Sorry no pictures for this review. The campground is tight. The playground is right next to the entrance without a fence. However! The location of the campground makes up for it and more. We could (and did) walk to downtown and the Buffalo Bill museum of the west. I woke up and went running along the river. We didn't spend much time in our campsite by design and it worked out great. There wasn't much road noise despite being right on the main thoroughfare. The souvenir ship/main office was nice. I would recommend.
This campground was pretty great. Close to Yellowstone, but just far enough away if you know what I mean. Super nice Camp Host there to answer any questions for you about the area. Its a small campground, but affordable. $10 per night ($5 with an interagency pass) up to a 16 night stay. Nestled in the canyon outside of East Yellowstone. Fire pits, 2 pit toilets, and bear proof food boxes. Grizzly country, bring your bear spray.
You can’t really go wrong in the Tetons, bc…it’s the Tetons. We base-camped here for 4 nights to explore GTNP. only regret is that it made for some long drives down to the southern areas of the park/Jackson/Teton Village. If we did it over, might’ve split with some nights in Gros Ventre or even Granite Creek, but CB was good for us. it’s a busy mini-town with tons of activity, people, and tour buses during the day. But we benefited from the showers and laundry. plus, you can usually find a quiet place somewhere on the shore of Jackson Lake.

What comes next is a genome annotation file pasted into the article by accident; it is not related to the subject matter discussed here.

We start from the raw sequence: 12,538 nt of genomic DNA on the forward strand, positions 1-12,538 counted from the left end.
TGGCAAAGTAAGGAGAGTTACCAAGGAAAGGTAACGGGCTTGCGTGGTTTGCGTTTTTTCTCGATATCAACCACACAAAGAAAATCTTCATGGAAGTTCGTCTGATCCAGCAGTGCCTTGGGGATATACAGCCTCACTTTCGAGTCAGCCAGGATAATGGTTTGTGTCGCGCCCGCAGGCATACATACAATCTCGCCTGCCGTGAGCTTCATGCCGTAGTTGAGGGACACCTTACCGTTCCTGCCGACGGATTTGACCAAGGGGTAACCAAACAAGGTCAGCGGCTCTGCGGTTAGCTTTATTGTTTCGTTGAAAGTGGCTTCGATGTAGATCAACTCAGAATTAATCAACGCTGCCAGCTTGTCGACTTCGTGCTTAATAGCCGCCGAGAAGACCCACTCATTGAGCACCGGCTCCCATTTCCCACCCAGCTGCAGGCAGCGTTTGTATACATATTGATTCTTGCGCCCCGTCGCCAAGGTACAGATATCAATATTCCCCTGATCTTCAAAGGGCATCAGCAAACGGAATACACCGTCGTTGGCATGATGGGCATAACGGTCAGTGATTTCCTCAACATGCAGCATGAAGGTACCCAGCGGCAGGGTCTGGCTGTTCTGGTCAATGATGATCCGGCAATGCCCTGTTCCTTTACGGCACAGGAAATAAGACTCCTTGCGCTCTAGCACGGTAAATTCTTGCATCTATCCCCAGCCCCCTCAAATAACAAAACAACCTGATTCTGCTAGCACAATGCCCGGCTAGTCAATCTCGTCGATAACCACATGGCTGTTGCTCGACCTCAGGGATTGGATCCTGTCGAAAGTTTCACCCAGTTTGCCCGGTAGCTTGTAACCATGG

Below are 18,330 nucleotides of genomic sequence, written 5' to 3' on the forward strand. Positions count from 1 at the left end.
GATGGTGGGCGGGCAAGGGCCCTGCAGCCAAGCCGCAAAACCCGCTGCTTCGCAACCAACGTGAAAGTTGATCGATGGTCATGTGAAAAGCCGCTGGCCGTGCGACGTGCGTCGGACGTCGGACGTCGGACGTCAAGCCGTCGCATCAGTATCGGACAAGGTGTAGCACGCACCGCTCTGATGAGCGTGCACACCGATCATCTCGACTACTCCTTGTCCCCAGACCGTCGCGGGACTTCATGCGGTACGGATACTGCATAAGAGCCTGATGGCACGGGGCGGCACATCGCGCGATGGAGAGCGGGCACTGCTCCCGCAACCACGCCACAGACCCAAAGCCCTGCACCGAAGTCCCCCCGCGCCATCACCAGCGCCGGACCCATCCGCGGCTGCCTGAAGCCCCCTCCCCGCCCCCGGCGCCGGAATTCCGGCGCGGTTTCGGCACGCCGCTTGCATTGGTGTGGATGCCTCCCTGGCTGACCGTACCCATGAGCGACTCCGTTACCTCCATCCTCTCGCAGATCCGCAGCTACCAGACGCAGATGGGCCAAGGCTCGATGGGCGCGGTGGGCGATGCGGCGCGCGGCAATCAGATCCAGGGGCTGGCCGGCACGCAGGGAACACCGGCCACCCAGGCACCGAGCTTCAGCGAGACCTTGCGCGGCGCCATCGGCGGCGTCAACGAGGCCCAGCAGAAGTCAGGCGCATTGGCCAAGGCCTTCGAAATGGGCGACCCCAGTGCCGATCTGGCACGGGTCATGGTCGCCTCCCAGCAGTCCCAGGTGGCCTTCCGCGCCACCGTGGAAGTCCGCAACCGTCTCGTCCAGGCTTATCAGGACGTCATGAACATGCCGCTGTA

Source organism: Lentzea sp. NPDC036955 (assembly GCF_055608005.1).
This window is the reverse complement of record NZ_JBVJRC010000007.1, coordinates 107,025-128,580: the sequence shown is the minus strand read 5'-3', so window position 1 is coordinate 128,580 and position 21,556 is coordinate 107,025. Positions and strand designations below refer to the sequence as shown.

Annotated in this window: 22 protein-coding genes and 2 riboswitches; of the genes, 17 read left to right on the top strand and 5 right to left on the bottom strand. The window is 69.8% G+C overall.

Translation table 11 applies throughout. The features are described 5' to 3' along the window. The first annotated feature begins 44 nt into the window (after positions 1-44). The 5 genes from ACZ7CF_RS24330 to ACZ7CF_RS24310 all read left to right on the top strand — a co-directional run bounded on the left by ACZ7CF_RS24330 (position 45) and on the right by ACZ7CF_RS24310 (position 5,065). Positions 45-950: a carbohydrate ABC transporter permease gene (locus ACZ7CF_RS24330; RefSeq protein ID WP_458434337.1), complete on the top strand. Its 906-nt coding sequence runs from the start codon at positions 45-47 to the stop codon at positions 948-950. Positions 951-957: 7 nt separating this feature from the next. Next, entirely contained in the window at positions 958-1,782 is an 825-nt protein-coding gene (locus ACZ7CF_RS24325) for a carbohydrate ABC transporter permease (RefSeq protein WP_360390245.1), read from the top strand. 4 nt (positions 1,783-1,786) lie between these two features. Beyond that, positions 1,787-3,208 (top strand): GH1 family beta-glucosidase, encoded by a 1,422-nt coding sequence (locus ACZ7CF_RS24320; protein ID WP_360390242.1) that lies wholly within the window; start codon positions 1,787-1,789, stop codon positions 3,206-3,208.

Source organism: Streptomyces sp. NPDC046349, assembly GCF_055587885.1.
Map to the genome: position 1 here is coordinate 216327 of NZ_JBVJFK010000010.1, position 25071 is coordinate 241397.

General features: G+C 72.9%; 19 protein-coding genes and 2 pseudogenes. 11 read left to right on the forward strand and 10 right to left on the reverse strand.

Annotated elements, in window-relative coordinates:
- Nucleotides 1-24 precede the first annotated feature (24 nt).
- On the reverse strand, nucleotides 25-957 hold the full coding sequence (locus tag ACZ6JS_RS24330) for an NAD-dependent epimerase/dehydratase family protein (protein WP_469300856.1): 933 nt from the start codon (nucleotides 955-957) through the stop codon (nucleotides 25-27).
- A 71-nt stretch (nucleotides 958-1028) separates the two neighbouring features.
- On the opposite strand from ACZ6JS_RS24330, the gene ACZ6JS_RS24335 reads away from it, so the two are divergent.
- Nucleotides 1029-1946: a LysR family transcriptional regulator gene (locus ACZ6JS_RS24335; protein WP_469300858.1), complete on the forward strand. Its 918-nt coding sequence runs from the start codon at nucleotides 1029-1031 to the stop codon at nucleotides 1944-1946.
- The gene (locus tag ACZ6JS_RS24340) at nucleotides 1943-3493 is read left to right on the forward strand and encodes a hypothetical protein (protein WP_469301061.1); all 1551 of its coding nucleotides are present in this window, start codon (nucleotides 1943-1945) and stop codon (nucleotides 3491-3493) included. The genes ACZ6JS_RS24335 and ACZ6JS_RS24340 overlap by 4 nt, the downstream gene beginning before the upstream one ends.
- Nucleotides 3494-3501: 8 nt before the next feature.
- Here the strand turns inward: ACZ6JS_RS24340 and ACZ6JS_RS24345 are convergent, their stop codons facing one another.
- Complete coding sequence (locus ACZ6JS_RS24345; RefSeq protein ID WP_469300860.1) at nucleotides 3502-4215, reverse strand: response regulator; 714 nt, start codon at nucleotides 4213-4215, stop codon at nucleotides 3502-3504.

the CG Is huge but empties out every day by 10am (it filled up only a couple of the nights we were there). our spot was a little more spacious, which the kids enjoyed. most sites weren’t much to look at, but walk a few feet and you’ll see Mt Moran over thr trees, which makes up for it.
Only complaint was that we were told when arriving we couldnt take a particular site that was open bc it was being held for someone. i told the guard i thought all sites were FCFS with no reservations? we took the site across from that one, and nobody ever came for the site we wanted.
Having big bear boxes at every site was really appreciated. Grants Village in Yellowstone had one box half that size that was shared by 5-6 sites—nope!